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It’s Not Too Late to Take Back Your Time

When we started working from home, many of us were excited by the prospect of having more time on our hands. We thought we would win back all that time spent commuting to the office. Now we all know that isn’t exactly how it turned out. Thanks to the 24/7 virtual life, we find ourselves consumed with meeting after meeting, call after call, request after request. We are at the mercy of multiple screens, and the lines between work and life have become so blurred, that many of us find that our time is even more constricted than before.


It’s more important now than ever to set boundaries in order to take back your time! We’re sharing some of our best tips to get you on the right track:


  1. Learn to say “no”

 Saying “no” to requests that don’t align with your priorities is essential to winning back your time. Sadly, this one isn’t as easy as it sounds. Lots of people are afraid to say no to projects, tasks, or requests for fear of being disliked, not being a “team player,” or letting others down. When you take on every request, you end up with a million tasks to complete before your day is halfway done. Saying yes to everything makes it difficult to actually accomplish your personal and professional priorities. You can begin to overcome your fear of saying no by zooming out – ask yourself if this will matter in ten days, ten weeks, ten months, or ten years. That will help put tasks into perspective and help you take some things off of your plate.


  1. Pay attention to your time confetti 

With so many distractions surrounding us, it can be easy to lose time to unproductive tendencies – whether that’s checking text messages, scrolling through social media, or reading a breaking news alert. In order to increase awareness of fragmented time, try to keep track of your time confetti. You can estimate how long each distracted activity takes you (ex. 30 seconds to read three text messages) and then see how many minutes you lose in an hour to these activities.


  1. Tap into your energy peak energy

You can maximize your productivity by identifying when you experience your peak energy and adjusting your workday around it. To determine your peak time of day, you can either do some self-reflection to pinpoint when you feel the most and least energized, or you can fill out our peak energy assessment. Once you’ve identified your peak energy, leverage the times when you have the most energy by completing tasks that require the most brainpower!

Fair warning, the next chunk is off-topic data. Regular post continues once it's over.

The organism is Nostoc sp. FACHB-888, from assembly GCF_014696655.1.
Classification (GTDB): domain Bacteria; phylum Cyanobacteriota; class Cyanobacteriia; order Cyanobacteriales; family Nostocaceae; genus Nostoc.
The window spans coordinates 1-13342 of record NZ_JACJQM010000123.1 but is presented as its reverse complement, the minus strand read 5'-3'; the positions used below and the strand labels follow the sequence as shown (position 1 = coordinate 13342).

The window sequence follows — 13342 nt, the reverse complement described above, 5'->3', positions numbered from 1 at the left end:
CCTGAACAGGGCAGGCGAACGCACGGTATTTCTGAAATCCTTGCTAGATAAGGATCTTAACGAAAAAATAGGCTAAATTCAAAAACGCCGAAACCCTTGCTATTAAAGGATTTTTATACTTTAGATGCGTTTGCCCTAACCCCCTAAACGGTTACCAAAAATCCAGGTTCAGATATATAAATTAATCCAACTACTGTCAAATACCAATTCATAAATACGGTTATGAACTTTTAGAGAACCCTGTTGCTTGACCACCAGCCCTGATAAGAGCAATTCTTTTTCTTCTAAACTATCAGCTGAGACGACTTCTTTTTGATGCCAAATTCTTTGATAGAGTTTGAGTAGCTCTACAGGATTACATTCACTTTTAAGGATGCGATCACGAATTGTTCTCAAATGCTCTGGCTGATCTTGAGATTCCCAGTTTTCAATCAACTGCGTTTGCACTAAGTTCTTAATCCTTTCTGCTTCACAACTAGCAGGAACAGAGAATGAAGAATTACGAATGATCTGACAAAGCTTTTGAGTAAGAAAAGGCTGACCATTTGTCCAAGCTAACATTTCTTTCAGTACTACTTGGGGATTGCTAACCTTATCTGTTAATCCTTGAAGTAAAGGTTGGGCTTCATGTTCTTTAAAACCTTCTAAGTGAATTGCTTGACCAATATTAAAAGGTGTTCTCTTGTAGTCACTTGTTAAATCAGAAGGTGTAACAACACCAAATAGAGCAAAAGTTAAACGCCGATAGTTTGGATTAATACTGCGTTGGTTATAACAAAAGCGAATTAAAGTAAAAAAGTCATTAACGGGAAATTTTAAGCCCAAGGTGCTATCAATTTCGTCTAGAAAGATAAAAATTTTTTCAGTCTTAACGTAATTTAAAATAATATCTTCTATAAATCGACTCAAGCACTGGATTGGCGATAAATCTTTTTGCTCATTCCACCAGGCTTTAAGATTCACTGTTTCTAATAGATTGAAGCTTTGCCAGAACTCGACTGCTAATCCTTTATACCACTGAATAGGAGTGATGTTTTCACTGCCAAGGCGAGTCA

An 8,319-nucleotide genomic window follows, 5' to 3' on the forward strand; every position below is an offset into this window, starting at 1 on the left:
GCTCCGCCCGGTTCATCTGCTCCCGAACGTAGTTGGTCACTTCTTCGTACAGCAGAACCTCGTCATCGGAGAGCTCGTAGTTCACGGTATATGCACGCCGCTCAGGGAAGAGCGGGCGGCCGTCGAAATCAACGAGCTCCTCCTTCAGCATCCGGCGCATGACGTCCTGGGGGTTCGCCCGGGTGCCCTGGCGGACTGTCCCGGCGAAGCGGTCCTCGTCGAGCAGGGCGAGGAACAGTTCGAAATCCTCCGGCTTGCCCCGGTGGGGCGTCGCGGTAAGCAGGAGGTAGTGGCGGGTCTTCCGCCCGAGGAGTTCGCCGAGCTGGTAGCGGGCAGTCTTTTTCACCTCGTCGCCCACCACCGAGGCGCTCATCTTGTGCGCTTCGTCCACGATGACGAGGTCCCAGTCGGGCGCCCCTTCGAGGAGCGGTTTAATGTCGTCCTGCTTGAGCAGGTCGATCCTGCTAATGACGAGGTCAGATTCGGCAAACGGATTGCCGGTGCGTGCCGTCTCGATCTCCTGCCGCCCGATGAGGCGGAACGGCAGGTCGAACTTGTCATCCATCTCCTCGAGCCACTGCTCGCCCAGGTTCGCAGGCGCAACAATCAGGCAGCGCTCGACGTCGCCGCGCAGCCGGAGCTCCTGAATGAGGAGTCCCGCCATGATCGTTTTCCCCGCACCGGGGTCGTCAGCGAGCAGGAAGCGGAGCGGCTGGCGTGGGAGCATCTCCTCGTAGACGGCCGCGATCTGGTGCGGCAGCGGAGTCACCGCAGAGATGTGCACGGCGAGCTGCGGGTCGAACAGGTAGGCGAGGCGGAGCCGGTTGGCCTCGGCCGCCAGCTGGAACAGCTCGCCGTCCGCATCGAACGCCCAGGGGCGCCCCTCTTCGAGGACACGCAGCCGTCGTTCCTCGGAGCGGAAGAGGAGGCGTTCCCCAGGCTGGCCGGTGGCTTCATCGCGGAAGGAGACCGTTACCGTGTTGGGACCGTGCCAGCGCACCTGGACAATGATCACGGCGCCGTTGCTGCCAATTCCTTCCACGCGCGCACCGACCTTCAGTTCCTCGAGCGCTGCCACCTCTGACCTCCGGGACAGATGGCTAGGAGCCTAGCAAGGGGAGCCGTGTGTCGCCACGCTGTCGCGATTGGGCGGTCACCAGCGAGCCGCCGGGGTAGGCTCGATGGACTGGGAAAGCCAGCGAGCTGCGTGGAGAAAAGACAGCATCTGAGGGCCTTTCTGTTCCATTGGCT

1. Make use of the 80/20 rule

The 80/20 rule, also known as the Pareto Principle, suggests that 80% of your results come from 20% of your actions. This concept can help you be more productive by prioritizing your tasks. If you make a to-do list, you can likely identify 20% of tasks that are most important. Spending your time and effort on those will lend you to achieving great results.


  1. Pick and stick

Take a few minutes at the end of every day to reflect on what you accomplished and then prioritize what you need to accomplish the next day. Pick three to five priorities, write them down in order of their importance. Be realistic about the time it will take to complete each task. Then stick to it! A priority list is only as effective as our ability (and willingness) to follow it.


  1. Create a fake commute

As much as most us hated the hassle of commuting—the time we spent going to and from the office served as an important dividing line between work and home. Researchers say that creating a “fake commute” can help provide an important psychological separator between our work and home lives.  Try to create little rituals that mark the beginning and end of your day—these could be small things like a quick walk around the block, a trip to the coffee shop, or 15 minutes with the newspaper. Do what you can to create a transitional buffer.


  1. Take care of yourself and your health

You can’t pour from an empty cup. To show up at your best and maximize your limited time, you need to attend to your own physical, emotional, and psychological needs. This may mean getting eight hours of sleep a night, going outside for fresh air for 30 minutes a day, or making sure you eat three meals a day and take a lunch break. Make time to do whatever makes you feel refreshed and energized!


There’s no one-size-fits-all approach to taking control of your time, but these strategies can provide a good jumping-off point. We wish you luck in your quest to make the most of your waking hours!

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